One solution is to call God ‘she’ on regular occasions. Another is to avoid personal pronouns entirely. But one only has to compare documents written according to these protocols with traditional Christian texts to see that they do indeed convey a quite different understanding of God (as you yourself indicate by putting your “(or her)” in brackets, rather than simply writing “her” without brackets). It is the masculine pronoun or verb, as much as the use of words like ‘Father’ or ‘King’, which conveys an unavoidably gendered impression about God which overrides the occasional biblical use of feminine imagery.

    This ‘definitive’ language, however, cannot be attributed to a use of ‘power’, other than God’s own power to have Scripture written as it is. It is this text which, ultimately, mediates the divine in a definitive manner and with which we must come to terms in our understanding of God.

    Whilst masculine, however, this language does not mean that God is male, any more than saying he has a strong right arm means he is right handed. The negative conclusions you draw therefore do not follow.

    Nevertheless, what takes the language beyond metaphor is specifically what lies behind the comparison in Ephesians 5 between husbands and wives on the one hand and Christ and the Church on the other. This comparison would be misleading or invidious if the other comparable language about God were only metaphorical. If that were the case, then to associate Christ with the husband and the Church with the wife, and then to insist that this imposes some particular obligation on husbands and wives, would be to imply, falsely, that the reverse could not equally be true — that the wife is to the husband as Christ is to the Church, and vice versa.

    The fact that the comparison works one way and not the other, however, indicates that the realities behind the biblical language used elsewhere mean we cannot simply exchange ‘Mother’ for ‘Father’, ‘she’ for ‘he’ and so on. Space precludes me developing this further here, but I hope you see my point.

    Meanwhile, I am sorry you feel this so acutely, as I understand you do. However, the conclusion you draw is unnecessarily dismal. Salvation is not decided by the roles we play in the community of the Church. I rather think it is this sort of approach which lies behind the affirmations of 1 Timothy 2:13. Instead, suppose for a moment what I have argued above is right. Does this mean you are not fully human? Has anyone ever suggested that you cannot therefore represent the saving actions of Christ in the world (by which I take it you mean taking your part in the sufferings of Christ for the sake of the gospel)? Does it really follow that Christianity saves only men? I have never thought this, nor, to my knowledge, has anyone in mainstream Protestant Christianity ever come to that conclusion (I can’t speak for every branch of the faith or every age as I don’t know enough Church history for that).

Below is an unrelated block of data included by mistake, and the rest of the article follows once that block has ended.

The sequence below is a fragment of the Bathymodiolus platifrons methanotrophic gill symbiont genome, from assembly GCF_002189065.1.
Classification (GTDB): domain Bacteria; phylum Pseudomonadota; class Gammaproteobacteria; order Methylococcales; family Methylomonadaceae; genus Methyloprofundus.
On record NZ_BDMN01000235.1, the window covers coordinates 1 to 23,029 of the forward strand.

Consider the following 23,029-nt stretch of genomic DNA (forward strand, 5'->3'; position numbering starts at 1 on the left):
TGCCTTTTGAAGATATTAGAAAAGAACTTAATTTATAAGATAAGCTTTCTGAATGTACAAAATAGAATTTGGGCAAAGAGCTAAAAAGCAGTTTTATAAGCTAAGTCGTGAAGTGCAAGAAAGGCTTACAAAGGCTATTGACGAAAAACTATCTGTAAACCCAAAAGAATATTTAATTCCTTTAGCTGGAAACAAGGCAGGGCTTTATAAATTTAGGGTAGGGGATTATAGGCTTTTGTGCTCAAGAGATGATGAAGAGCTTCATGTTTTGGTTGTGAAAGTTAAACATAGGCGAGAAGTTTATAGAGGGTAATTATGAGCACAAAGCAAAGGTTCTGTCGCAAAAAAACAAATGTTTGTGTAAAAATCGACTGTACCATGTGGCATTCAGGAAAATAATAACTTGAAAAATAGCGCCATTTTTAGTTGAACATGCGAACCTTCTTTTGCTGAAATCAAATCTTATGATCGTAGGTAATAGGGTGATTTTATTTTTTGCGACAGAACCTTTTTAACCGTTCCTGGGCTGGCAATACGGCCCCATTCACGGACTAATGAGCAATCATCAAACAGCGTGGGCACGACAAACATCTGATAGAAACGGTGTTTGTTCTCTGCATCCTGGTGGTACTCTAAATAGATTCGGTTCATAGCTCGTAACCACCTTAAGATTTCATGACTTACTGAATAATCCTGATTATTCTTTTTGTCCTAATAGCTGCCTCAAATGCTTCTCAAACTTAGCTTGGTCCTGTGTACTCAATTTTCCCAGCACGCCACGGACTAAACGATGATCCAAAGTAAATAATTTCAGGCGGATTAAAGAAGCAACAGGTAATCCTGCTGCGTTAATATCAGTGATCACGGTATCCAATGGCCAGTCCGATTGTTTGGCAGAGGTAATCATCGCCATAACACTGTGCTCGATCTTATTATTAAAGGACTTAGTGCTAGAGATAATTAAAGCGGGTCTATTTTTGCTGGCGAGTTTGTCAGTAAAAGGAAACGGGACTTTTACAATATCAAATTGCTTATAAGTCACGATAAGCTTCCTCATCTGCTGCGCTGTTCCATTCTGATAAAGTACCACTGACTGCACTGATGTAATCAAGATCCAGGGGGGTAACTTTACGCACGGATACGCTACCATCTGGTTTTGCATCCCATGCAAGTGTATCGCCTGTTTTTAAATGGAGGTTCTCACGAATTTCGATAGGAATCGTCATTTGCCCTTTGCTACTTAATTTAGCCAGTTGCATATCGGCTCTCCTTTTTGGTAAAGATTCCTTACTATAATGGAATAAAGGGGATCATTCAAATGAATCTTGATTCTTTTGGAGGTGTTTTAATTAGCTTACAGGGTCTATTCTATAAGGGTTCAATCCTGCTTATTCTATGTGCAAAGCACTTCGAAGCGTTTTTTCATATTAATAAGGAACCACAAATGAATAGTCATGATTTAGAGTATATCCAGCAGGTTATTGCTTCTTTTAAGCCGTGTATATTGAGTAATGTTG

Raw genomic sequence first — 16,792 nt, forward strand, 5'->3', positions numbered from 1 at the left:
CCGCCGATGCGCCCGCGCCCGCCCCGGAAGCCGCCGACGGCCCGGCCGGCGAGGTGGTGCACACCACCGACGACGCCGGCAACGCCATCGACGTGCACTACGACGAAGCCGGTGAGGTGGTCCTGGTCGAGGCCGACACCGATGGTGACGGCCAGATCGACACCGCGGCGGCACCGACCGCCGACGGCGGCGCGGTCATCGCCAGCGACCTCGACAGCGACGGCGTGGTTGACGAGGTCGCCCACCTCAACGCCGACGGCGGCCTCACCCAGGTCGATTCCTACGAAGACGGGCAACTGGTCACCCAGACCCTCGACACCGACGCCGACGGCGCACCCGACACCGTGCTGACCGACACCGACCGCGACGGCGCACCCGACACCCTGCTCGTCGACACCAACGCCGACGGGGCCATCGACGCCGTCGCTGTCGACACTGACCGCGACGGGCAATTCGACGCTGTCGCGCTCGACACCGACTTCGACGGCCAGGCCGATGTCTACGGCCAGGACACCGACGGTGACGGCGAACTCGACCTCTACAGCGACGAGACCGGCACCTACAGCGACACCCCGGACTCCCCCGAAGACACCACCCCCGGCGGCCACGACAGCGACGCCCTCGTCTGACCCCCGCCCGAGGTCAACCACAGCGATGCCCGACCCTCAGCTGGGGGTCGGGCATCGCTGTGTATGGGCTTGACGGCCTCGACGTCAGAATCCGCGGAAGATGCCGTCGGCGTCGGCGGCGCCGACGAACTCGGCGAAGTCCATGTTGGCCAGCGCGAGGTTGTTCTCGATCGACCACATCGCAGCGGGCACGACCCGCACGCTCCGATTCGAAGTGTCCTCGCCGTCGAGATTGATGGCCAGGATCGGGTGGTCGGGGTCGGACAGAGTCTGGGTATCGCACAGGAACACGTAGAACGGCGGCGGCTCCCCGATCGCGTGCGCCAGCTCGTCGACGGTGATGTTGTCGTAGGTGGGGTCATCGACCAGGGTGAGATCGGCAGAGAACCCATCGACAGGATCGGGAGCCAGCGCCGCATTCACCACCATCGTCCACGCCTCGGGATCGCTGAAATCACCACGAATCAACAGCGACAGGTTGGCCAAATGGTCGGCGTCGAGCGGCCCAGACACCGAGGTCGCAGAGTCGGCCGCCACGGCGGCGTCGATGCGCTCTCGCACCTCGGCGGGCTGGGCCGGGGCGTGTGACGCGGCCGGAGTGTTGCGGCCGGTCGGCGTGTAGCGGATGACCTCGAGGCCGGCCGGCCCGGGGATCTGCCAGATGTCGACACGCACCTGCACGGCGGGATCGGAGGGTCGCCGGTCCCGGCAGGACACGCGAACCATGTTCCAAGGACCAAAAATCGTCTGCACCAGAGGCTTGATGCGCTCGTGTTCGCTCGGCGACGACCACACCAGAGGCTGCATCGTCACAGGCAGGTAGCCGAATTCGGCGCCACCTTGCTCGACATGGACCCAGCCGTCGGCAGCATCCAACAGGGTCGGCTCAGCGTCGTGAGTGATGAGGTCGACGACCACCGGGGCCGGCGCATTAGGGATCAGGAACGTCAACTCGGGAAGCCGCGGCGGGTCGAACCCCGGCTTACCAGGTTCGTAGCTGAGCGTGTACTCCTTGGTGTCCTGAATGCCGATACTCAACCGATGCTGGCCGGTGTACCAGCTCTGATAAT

My anxiety in the end is that the approach which sees our language about God as a metaphor and our gender differences as, ultimately, irrelevant, fails to take gender, and sex, seriously enough. What seems to be sensible and egalitarian actually diminishes both our understanding of God and our appreciation of ourselves.

  20. Rosemary, Christchurch

    Imogen, you said .. “Ownership of the right to define God, especially in relation to gender at the end of the day is at the heart of this issue.”

    Surely a foundational issue such as the realisation that no one has the ‘right to define God’ other than God Himself, should be understood by all, regardless of gender.

    You also said, “I am a woman training to be a priest in the Church of England and I am deeply dismayed by the Church I am entering in to. It is terrible to be training in a Church that does not fully recognise my ministry…?”

    I suppose the question to ask is, which is strongest, your desire to serve God, or recognition from the church you wish to serve?

    You went on, “This is why this issue cannot be allowed to be a matter of conscience, because to me it is a matter of my full nature as a human being. I am a full human being, not a lesser human being. My gender is one attribute of my identity, not one that essentially marks me out as different from other human beings.

    I’m not sure why you believe this cannot be a matter of conscience, but you have been very badly misled if you believe that you are anything other than completely equal, [Gen.1:18]. Has someone really said that? That you are a lesser human being? As a matter of conscience, I don’t support the ordination of women, but I know I’m a ‘full human being.’

    You finish with some questions, “Am I a full human being saved in the eyes of God?” Yes, if your faith is in Christ alone, yes, yes, yes.

    And, “Can I represent the saving actions of Christ in the world?” I’m not sure I understand your use of the word ‘represent.’ Do you mean in the ‘Catholic’ sense? As a member of the body of Christ, you should witness to the saving actions of Christ, is that what you mean by ‘represent?’